• 1/4 cup water
  • 3 tbsp. flour (we used pancake mix)
  • 1 tbsp. fresh lemon juice
  • 2 tbsp. butter

Method: Preheat oven to 425F. In a sauce pan, combine the berries, 1/2 cup sugar, water, flour and lemon juice. Bring to a boil and then simmer for 10 minutes. The berries should turn into a jam-like filling and thicken up. Pour the filling into a pie pastry and dot with the butter. You can either make your own pastry, or use a prepared frozen pastry (that’s what we did!). Place a second pie pastry on top, making sure to cut a few holes in it to let hot air escape, and then press the bottom and top crust together using a fork. Sprinkle the top with the remaining 1 tsp. sugar. Finally, put the pie in the oven and bake for 10 minutes, then turn the oven down to 350F and bake for another 35-45 minutes. Serve with vanilla ice cream and enjoy!

Take flight to hike: what surprised me about helicopter-assisted hiking

Every time I have been in a helicopter, the whirly bird has transported me somewhere beautiful.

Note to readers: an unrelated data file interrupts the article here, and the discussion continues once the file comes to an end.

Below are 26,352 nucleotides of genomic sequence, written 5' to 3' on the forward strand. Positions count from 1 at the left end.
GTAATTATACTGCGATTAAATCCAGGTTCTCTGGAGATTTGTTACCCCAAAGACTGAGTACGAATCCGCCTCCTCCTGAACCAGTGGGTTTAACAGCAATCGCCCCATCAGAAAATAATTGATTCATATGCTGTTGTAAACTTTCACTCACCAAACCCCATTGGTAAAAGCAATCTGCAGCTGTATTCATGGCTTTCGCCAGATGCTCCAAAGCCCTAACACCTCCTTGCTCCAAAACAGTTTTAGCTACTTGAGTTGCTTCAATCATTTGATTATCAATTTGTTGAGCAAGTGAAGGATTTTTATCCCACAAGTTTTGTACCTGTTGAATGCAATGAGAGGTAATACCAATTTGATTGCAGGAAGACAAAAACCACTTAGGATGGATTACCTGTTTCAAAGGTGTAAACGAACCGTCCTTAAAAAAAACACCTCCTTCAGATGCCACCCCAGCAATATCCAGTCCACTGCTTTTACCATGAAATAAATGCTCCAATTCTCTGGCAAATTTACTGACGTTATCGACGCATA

A Bell 212 helicopter comes to fly us to another spectacular hiking site in the Bugaboos.

A Bell 212 helicopter operated by Canadian Mountain Holidays flies in to transport us to another spectacular hiking site.

First, it was to Assiniboine Lodge near Mount Assiniboine, a.k.a. Canada’s Matterhorn. The second time it was a tour around the real Matterhorn mountain in Switzerland; after we circumnavigated the pointy Alp, the chopper deposited us atop Zermatt ski area for a day of on-piste schussing. More recently, a Bell 212 whisked me into the snow-covered backcountry near Revelstoke, B.C. for an epic day heli-skiing. And then last weekend a helicopter flew me up into the Bugaboos for some heli-hiking with Canadian Mountain Holidays.